Beyond fostering a personal connection, social media can also serve as a useful educational platform on topics like financial information, financial wellness, asset management and learning about retirement and other points that resonate throughout the financial-services space.
According to a Brightwork study conducted for MassMutual Retirement Services, participants who actively contribute to their plans are more likely to use social media. A recent study by Spectrum Group suggested that participants are interested in retirement plan information on social media, with 49% using Facebook and 39% using LinkedIn.
Fellerhoff noted that the most engaging content her firm’s advisers shared on social media were posts about topics like personal finance, financial planning, and especially human interest stories that explored these subjects.
For plan sponsors, plan advisers can benefit from using their social media posts to share content about topics like plan design trends, educational material about the mechanics of automatic programs like qualified direct investment alternatives (QDIA), or relevant news about the changing fiduciary landscape. Although a 2013 study conducted for the Northwestern Mutual Granum Center for Financial Security at The American College found less-than-favorable levels of engagement between financial advisers and consumers, it found that these were some of the topics plan sponsors found most engaging, especially on LinkedIn.
A Cogent Research study found that 63% of deferred contribution (DC) plan sponsors are using social media as a regular source of information for 401(k) plans and for the providers that serve this market. The study of more than 1,000 plan sponsors of varying size were seeking this information through websites or blogs (39%), LinkedIn (24%), and Facebook (22%).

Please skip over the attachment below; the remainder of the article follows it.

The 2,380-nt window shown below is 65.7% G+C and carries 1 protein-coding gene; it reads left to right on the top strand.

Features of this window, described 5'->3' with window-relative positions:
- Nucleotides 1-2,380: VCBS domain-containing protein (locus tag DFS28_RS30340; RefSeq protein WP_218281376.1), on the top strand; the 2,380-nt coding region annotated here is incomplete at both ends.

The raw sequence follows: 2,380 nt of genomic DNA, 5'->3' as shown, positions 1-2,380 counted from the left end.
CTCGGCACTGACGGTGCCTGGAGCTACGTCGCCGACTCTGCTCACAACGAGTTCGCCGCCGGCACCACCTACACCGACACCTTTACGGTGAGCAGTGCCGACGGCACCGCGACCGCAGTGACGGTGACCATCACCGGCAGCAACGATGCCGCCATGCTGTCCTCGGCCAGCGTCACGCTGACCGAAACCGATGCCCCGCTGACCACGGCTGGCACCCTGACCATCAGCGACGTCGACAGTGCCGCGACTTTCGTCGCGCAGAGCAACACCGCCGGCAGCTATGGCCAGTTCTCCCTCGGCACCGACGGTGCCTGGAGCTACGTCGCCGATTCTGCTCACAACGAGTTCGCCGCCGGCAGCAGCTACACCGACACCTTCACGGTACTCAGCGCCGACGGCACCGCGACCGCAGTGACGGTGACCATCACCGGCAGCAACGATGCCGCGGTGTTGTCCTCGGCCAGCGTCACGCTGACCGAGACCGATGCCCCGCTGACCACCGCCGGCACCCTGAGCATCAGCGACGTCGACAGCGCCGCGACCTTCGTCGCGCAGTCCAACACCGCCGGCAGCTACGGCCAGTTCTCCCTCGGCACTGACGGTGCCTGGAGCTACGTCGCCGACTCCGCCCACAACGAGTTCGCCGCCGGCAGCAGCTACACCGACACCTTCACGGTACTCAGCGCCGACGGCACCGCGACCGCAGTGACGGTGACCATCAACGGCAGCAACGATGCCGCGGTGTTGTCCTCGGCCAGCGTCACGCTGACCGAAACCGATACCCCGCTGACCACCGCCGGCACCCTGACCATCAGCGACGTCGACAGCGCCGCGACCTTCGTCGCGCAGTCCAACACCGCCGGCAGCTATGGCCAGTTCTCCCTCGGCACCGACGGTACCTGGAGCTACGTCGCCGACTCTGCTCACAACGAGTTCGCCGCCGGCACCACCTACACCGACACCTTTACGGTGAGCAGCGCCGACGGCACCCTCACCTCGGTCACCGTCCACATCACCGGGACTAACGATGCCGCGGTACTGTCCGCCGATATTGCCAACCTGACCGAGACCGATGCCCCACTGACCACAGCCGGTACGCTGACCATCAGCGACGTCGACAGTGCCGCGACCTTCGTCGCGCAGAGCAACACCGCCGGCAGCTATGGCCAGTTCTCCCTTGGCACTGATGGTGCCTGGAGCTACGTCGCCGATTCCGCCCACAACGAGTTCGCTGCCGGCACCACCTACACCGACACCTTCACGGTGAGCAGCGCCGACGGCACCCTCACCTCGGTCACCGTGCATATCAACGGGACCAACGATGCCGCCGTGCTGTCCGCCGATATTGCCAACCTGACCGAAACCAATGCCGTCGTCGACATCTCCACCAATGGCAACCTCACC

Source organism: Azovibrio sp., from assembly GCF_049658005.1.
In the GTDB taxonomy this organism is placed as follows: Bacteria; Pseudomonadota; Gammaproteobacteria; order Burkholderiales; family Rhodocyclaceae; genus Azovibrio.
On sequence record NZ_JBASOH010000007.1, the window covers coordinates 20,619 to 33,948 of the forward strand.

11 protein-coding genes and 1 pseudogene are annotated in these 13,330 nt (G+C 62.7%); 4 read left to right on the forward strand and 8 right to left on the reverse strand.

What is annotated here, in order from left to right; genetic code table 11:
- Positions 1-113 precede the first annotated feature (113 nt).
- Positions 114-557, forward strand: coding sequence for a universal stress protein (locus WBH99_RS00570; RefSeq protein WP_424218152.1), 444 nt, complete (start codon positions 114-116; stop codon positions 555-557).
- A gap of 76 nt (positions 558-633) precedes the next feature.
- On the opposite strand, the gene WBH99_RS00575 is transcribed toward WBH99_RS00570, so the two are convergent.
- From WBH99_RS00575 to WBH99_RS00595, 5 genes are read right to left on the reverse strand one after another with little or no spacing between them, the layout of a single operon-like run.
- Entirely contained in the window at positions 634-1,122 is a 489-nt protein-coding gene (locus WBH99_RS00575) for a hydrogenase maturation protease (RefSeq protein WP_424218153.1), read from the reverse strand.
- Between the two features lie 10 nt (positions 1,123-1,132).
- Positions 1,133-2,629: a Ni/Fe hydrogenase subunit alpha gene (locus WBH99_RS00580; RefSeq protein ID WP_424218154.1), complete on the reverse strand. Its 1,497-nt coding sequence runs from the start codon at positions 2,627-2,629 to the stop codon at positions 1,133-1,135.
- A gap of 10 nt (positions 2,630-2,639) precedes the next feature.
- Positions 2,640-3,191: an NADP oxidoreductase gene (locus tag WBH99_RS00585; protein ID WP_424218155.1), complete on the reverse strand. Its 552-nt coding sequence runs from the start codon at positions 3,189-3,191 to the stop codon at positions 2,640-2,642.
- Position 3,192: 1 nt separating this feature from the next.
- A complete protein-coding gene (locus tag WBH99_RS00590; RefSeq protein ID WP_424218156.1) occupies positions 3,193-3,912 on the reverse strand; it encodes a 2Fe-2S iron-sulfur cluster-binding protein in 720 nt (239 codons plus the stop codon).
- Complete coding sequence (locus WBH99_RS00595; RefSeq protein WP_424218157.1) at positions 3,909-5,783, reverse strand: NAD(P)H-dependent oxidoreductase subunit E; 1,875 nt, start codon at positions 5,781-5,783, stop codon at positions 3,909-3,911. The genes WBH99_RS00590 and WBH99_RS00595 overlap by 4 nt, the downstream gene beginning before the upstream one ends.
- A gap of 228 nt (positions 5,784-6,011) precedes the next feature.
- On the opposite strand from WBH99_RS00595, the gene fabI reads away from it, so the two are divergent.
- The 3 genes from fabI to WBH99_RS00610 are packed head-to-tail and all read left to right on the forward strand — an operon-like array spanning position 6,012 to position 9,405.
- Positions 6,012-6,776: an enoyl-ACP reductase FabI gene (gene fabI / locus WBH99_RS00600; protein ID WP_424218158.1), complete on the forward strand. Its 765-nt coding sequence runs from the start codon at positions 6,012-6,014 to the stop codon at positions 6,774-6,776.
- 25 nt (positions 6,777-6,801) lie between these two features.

But just because an article or blog post can be deemed useful for a specific audience, it doesn’t mean every adviser can use it on social media. When it comes to social media, advisers ultimately have to abide by the limitations set by the Securities Exchange Commission, the Financial Industry Regulatory Authority (FINRA), and their company’s in-house compliance rules. But this doesn’t mean advisers can’t navigate these roadblocks in order to use social media effectively.
NEXT: Share and comply
According to the Putnam Investments survey, the No.1 reason why non-users aren’t engaging in social media is compliance and it has remained at the top for the past three years.
FINRA and the SEC generally place social media content under two categories: static and interactive. Static content is considered an advertisement and requires pre-approval by a principal of the firm. Interactive content is seen more like a presentation in front of a group of investors and doesn’t require pre-approval, but does require post review. Of course, the lines could blur, so clear communication with the firm’s compliance department is essential.
As Kaschenbach noted, compliance guidelines can be as specific as which social media sites advisers may use for business and which must remain personal, and even what type of device can be used for business-related social media activity. Still, various technologies exist to facilitate this filtering process. Fellerhoff noted that her firm provides these tools as well as different training programs about how to use them.
According to the Putnam Investments study, advisers surveyed are generally looking at a “less vague and more manageable compliance requirements.” Eighty-one percent of respondents said their firms have social media policies and they understand them.
Still, there may be some room for improvement. Many of the panelists expressed a desire to have more freedom in marketing their services using tools like YouTube, which the Putnam Investments study said 35% of advisers reported using, up from 25% in 2013, but slightly down from 35% in 2014.
In an interview with PLANADVISER, Director of Social Media for Putnam Investments Jayme Lacour said he expects the sophistication of social media tools to increase. “We see the adoption of all three major social networks and some of the minor ones as part of an adviser’s overall scheme to bring new assets and clients into the business.”